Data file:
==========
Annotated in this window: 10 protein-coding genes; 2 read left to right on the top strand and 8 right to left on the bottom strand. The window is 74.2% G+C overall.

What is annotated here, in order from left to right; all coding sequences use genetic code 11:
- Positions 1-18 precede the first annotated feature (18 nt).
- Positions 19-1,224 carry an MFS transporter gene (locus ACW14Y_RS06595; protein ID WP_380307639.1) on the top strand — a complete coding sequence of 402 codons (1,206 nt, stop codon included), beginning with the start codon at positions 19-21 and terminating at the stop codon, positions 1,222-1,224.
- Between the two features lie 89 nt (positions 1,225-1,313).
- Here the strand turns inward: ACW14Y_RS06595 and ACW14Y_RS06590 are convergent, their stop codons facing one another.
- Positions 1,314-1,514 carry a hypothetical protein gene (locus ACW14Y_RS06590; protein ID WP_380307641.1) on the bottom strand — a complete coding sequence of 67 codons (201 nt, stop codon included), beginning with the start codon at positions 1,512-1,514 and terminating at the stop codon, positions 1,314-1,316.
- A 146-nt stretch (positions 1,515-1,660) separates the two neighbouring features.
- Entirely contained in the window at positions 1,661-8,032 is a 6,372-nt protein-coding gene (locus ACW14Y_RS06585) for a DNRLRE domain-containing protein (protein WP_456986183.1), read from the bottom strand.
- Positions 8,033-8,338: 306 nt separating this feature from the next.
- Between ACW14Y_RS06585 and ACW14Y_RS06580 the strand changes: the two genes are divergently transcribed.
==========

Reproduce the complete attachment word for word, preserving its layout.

Annotated in this window: 10 protein-coding genes; 2 read left to right on the top strand and 8 right to left on the bottom strand. The window is 74.2% G+C overall.

What is annotated here, in order from left to right; all coding sequences use genetic code 11:
- Positions 1-18 precede the first annotated feature (18 nt).
- Positions 19-1,224 carry an MFS transporter gene (locus ACW14Y_RS06595; protein ID WP_380307639.1) on the top strand — a complete coding sequence of 402 codons (1,206 nt, stop codon included), beginning with the start codon at positions 19-21 and terminating at the stop codon, positions 1,222-1,224.
- Between the two features lie 89 nt (positions 1,225-1,313).
- Here the strand turns inward: ACW14Y_RS06595 and ACW14Y_RS06590 are convergent, their stop codons facing one another.
- Positions 1,314-1,514 carry a hypothetical protein gene (locus ACW14Y_RS06590; protein ID WP_380307641.1) on the bottom strand — a complete coding sequence of 67 codons (201 nt, stop codon included), beginning with the start codon at positions 1,512-1,514 and terminating at the stop codon, positions 1,314-1,316.
- A 146-nt stretch (positions 1,515-1,660) separates the two neighbouring features.
- Entirely contained in the window at positions 1,661-8,032 is a 6,372-nt protein-coding gene (locus ACW14Y_RS06585) for a DNRLRE domain-containing protein (protein WP_456986183.1), read from the bottom strand.
- Positions 8,033-8,338: 306 nt separating this feature from the next.
- Between ACW14Y_RS06585 and ACW14Y_RS06580 the strand changes: the two genes are divergently transcribed.